A thoughtful first book that should inspire others to lace up their running shoes and get moving.

SPIRIT RUN

A 6,000-MILE MARATHON THROUGH NORTH AMERICA'S STOLEN LAND

A swift-moving lope across the continent, courtesy of runner and debut memoirist Álvarez.

Born in Washington state to Mexican immigrants, the author faced a future of working in a fruit warehouse with his parents, “my dreams of ever leaving Yakima ending here.” He adds, “I learned that I was poor, monolingual, and from a struggling family living the sort of day-to-day life that had no clear end in sight.” Escape came in the form of an invitation to take part in a run, organized by Native American activists, that would follow a course from Alaska to Panama, where the runners would meet other runners who had come north from Tierra del Fuego, all stopping at Native American communities along the way. It was a six-month commitment to a hard project conceived by a group called Peace and Dignity Journeys, born as an offshoot of César Chávez’s United Farm Workers. With names like Pacquiao, Trigger, and Chula Pepper, the mostly 30-something people Álvarez ran with were diligent and hardworking, though there were the inevitable personality clashes (“ ‘Whatever you do, stay away from that guy,’ Cheeto warns me. ‘Dude’s not well,’ he writes of one loose cannon). Almost everyone had traveled a hard path through addiction, poverty, and alienation. For his part, the author harbored a deep well of doubt about whether he could pull off so formidable a challenge, especially when he fell down while nearing the Mexican border and resolved not to appear too injured so as to be allowed to continue. Running, he discovered, has a positive, spirit-affirming dimension that he, who had always associated running with running away from someone or something, had not known before, giving an immediate connection to the land—and allowing him a part in a significant journey even as “the world that we had put on pause was beginning to move again.”

A thoughtful first book that should inspire others to lace up their running shoes and get moving.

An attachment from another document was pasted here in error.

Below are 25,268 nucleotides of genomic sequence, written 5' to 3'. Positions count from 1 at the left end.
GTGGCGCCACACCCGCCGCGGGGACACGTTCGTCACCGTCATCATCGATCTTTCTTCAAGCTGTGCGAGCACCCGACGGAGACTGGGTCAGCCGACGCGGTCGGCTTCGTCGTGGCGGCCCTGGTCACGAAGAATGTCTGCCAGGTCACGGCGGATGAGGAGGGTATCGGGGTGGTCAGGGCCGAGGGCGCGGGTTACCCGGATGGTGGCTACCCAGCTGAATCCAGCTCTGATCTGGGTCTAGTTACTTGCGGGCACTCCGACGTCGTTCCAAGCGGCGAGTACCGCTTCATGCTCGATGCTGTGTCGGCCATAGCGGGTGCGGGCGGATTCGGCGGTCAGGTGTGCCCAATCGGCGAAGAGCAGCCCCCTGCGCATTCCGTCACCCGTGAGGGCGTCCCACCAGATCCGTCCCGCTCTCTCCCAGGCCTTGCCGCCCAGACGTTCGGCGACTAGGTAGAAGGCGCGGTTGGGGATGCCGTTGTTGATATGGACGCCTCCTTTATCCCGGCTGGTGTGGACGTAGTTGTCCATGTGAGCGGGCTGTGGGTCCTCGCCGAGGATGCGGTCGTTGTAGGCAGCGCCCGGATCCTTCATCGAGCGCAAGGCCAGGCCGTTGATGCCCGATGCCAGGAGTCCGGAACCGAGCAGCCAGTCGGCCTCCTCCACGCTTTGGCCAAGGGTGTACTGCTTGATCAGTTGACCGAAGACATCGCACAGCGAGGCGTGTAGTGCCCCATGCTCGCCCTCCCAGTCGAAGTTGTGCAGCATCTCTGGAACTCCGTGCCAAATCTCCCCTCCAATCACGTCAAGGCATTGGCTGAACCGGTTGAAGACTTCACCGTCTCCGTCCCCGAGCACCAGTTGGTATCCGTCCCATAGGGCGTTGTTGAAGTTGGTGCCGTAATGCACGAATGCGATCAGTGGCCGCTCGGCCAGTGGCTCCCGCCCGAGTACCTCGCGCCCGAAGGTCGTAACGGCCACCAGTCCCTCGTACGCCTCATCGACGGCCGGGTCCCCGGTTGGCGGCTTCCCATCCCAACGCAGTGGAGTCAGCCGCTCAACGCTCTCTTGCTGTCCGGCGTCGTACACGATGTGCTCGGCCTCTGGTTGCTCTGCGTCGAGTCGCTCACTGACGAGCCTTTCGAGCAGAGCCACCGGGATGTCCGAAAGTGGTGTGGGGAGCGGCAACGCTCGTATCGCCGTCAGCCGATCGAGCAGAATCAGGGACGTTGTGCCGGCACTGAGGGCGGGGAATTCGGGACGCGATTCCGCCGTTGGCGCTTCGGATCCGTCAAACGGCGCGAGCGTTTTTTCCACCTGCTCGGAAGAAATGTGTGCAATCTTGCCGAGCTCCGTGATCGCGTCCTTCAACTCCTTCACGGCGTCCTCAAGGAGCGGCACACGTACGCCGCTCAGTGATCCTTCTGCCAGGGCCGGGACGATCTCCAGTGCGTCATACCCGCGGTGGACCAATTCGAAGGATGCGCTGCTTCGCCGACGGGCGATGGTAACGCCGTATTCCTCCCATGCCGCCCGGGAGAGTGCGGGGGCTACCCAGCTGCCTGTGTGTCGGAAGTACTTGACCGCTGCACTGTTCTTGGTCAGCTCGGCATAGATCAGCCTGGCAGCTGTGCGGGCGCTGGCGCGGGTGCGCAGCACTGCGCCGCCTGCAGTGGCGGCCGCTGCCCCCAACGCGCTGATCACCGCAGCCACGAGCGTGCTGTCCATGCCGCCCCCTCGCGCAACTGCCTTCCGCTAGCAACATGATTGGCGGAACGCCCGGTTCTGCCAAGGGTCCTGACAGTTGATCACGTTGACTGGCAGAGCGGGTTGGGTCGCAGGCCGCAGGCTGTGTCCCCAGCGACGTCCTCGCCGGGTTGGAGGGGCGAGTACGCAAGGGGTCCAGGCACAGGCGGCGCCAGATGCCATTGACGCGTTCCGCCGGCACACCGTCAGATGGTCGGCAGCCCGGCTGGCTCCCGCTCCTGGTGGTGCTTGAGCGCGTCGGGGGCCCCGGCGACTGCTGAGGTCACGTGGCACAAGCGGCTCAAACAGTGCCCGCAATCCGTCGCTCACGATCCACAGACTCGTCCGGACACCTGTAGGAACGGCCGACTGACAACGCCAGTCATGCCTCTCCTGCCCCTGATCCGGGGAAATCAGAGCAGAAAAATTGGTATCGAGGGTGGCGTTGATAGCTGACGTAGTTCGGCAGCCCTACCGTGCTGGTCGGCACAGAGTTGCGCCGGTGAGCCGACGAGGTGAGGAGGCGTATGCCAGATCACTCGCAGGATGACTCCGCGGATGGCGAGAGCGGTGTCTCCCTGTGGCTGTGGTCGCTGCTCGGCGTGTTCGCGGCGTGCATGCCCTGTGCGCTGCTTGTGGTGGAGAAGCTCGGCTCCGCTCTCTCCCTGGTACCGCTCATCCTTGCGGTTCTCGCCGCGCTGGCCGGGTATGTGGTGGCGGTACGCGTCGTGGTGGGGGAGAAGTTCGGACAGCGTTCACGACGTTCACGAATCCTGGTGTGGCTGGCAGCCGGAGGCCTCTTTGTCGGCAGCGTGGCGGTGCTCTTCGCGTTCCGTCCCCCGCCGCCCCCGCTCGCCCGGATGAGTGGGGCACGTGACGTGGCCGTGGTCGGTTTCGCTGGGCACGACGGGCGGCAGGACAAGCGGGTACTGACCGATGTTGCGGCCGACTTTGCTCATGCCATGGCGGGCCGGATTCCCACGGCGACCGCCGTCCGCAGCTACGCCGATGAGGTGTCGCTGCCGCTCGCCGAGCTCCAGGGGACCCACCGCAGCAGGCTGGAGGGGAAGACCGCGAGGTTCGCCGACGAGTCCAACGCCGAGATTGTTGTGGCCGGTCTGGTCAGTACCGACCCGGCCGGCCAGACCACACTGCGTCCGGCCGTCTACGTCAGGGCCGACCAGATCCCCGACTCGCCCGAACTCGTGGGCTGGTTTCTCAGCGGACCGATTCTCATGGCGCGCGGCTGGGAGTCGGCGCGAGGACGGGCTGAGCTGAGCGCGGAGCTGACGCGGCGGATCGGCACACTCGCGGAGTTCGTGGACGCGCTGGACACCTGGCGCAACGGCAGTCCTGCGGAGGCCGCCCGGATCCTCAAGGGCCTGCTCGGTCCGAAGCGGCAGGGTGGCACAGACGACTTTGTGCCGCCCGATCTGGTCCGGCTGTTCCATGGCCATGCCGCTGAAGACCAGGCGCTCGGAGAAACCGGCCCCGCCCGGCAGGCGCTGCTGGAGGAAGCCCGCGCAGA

Pub Date: March 3, 2020

ISBN: 978-1-948226-46-2

Page Count: 240

Publisher: Catapult

Review Posted Online: Dec. 8, 2019

Kirkus Reviews Issue: Jan. 1, 2020

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If the authors are serious, this is a silly, distasteful book. If they are not, it’s a brilliant satire.

THE 48 LAWS OF POWER

The authors have created a sort of anti-Book of Virtues in this encyclopedic compendium of the ways and means of power.

Everyone wants power and everyone is in a constant duplicitous game to gain more power at the expense of others, according to Greene, a screenwriter and former editor at Esquire (Elffers, a book packager, designed the volume, with its attractive marginalia). We live today as courtiers once did in royal courts: we must appear civil while attempting to crush all those around us. This power game can be played well or poorly, and in these 48 laws culled from the history and wisdom of the world’s greatest power players are the rules that must be followed to win. These laws boil down to being as ruthless, selfish, manipulative, and deceitful as possible. Each law, however, gets its own chapter: “Conceal Your Intentions,” “Always Say Less Than Necessary,” “Pose as a Friend, Work as a Spy,” and so on. Each chapter is conveniently broken down into sections on what happened to those who transgressed or observed the particular law, the key elements in this law, and ways to defensively reverse this law when it’s used against you. Quotations in the margins amplify the lesson being taught. While compelling in the way an auto accident might be, the book is simply nonsense. Rules often contradict each other. We are told, for instance, to “be conspicuous at all cost,” then told to “behave like others.” More seriously, Greene never really defines “power,” and he merely asserts, rather than offers evidence for, the Hobbesian world of all against all in which he insists we live. The world may be like this at times, but often it isn’t. To ask why this is so would be a far more useful project.

If the authors are serious, this is a silly, distasteful book. If they are not, it’s a brilliant satire.

Pub Date: Sept. 1, 1998

ISBN: 0-670-88146-5

Page Count: 430

Publisher: Viking

Review Posted Online: May 20, 2010

Kirkus Reviews Issue: July 15, 1998

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The author's youthfulness helps to assure the inevitable comparison with the Anne Frank diary although over and above the...

NIGHT

Elie Wiesel spent his early years in a small Transylvanian town as one of four children. 

He was the only one of the family to survive what Francois Maurois, in his introduction, calls the "human holocaust" of the persecution of the Jews, which began with the restrictions, the singularization of the yellow star, the enclosure within the ghetto, and went on to the mass deportations to the ovens of Auschwitz and Buchenwald. There are unforgettable and horrifying scenes here in this spare and sombre memoir of this experience of the hanging of a child, of his first farewell with his father who leaves him an inheritance of a knife and a spoon, and of his last goodbye at Buchenwald his father's corpse is already cold let alone the long months of survival under unconscionable conditions. 

The author's youthfulness helps to assure the inevitable comparison with the Anne Frank diary although over and above the sphere of suffering shared, and in this case extended to the death march itself, there is no spiritual or emotional legacy here to offset any reader reluctance.

Pub Date: Jan. 16, 2006

ISBN: 0374500010

Page Count: 120

Publisher: Hill & Wang

Review Posted Online: Oct. 7, 2011

Kirkus Reviews Issue: Jan. 15, 2006

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